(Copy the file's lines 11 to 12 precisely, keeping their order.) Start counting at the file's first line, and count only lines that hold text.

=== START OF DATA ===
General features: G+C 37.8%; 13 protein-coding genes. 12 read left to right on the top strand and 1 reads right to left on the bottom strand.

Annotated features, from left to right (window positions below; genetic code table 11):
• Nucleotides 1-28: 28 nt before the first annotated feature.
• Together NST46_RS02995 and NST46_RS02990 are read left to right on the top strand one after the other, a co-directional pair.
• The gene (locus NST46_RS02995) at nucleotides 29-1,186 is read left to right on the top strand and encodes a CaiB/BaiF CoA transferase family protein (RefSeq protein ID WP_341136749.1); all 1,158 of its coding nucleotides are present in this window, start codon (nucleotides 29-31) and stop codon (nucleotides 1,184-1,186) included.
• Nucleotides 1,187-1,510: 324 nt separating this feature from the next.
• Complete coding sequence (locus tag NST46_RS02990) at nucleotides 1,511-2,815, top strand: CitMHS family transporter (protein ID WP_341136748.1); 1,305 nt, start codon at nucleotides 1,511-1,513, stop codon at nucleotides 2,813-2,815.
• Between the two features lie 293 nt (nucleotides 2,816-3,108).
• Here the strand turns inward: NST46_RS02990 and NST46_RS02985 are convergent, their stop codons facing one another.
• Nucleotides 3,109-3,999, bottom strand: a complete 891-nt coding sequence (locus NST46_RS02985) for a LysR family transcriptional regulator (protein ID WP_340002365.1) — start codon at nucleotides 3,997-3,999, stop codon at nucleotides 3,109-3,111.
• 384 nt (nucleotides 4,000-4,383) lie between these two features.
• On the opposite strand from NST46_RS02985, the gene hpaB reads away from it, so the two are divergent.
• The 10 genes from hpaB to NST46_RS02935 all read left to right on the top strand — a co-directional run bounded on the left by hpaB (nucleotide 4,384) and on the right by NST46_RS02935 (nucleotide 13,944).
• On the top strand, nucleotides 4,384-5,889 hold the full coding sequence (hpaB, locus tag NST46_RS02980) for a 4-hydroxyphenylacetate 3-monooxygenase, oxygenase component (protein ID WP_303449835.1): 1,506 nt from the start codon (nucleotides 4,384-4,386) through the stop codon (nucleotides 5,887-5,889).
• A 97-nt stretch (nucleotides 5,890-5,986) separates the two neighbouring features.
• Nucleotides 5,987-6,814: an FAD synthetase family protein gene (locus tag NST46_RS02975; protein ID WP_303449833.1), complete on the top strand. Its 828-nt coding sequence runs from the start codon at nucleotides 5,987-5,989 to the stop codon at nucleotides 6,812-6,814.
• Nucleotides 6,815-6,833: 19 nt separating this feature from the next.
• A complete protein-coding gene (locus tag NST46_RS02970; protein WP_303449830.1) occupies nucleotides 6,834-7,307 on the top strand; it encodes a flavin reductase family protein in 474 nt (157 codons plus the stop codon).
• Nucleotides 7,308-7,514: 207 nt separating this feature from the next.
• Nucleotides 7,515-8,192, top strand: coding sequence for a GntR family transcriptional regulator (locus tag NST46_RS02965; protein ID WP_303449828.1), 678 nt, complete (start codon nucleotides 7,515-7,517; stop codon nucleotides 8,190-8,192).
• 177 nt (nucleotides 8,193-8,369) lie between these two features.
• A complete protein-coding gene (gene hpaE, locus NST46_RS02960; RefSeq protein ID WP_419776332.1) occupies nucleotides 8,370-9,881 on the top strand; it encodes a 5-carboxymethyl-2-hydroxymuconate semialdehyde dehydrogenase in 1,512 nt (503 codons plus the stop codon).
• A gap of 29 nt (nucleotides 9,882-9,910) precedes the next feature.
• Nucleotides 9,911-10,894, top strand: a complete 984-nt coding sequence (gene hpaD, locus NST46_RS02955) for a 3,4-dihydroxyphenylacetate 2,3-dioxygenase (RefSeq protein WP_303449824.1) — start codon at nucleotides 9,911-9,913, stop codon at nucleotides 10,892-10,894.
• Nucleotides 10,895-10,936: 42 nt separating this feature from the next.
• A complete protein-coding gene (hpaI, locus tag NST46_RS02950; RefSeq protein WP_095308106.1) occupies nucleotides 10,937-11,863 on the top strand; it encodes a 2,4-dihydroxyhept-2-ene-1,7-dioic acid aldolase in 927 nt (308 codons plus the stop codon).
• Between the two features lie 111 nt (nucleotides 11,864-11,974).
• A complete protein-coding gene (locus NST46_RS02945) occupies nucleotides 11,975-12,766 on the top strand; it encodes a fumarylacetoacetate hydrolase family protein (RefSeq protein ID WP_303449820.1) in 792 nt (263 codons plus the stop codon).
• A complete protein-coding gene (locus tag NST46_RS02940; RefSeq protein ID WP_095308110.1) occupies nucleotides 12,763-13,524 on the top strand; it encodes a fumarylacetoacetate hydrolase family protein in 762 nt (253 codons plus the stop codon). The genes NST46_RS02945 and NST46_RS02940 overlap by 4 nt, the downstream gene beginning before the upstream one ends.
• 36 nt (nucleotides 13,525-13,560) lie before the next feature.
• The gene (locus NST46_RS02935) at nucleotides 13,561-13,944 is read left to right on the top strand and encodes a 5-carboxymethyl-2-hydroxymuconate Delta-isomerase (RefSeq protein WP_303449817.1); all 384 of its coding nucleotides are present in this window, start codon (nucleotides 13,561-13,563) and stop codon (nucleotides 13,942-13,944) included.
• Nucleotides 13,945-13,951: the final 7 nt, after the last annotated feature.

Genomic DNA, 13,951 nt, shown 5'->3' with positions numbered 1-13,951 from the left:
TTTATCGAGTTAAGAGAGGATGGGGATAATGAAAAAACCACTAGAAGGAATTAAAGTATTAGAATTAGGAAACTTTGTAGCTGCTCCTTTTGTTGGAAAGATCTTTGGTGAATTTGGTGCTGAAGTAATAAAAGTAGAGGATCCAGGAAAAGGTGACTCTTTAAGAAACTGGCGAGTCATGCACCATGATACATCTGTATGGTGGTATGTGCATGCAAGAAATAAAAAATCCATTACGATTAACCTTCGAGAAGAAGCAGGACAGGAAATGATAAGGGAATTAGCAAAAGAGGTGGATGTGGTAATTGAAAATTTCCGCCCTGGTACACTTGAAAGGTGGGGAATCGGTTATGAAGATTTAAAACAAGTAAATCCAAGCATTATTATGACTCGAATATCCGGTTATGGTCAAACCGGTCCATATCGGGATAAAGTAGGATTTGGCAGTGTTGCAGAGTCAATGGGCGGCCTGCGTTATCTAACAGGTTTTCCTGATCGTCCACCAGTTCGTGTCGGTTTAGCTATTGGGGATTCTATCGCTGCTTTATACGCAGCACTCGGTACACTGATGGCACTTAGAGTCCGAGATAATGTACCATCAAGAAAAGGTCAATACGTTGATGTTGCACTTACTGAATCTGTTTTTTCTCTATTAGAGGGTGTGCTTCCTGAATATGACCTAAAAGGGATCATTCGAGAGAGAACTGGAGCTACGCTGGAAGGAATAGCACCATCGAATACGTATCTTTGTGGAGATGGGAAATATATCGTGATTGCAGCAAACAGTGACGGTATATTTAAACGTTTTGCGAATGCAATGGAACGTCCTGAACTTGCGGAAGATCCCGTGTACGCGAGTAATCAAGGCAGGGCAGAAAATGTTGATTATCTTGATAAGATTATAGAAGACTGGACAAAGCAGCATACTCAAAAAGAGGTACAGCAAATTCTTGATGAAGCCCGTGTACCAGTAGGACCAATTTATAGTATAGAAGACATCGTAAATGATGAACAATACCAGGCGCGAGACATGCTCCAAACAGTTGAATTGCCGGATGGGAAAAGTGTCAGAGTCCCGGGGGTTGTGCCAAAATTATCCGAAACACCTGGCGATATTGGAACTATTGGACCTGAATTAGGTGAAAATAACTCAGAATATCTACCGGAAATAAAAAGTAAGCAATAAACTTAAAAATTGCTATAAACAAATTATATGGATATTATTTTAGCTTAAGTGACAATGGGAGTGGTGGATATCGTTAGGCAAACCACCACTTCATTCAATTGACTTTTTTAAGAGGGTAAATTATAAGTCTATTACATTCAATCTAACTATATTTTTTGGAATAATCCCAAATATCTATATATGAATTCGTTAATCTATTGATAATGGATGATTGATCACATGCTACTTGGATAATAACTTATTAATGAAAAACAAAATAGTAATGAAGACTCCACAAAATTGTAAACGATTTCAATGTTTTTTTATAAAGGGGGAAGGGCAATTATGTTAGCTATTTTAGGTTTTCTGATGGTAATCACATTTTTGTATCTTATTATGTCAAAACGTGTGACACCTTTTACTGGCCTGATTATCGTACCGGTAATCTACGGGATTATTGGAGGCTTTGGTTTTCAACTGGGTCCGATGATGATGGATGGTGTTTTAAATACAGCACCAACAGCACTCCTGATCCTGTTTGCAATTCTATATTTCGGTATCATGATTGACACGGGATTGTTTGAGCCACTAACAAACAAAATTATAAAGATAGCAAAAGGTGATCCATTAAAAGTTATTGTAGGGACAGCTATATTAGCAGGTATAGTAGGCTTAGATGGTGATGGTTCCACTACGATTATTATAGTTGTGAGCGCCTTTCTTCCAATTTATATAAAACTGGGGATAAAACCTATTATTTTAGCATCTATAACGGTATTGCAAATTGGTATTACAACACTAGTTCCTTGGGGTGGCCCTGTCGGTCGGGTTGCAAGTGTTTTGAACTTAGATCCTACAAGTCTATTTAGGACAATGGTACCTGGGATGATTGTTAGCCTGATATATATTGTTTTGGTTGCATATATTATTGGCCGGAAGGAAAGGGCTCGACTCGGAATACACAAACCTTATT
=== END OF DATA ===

• 384 nt (nucleotides 4,000-4,383) lie between these two features.
• On the opposite strand from NST46_RS02985, the gene hpaB reads away from it, so the two are divergent.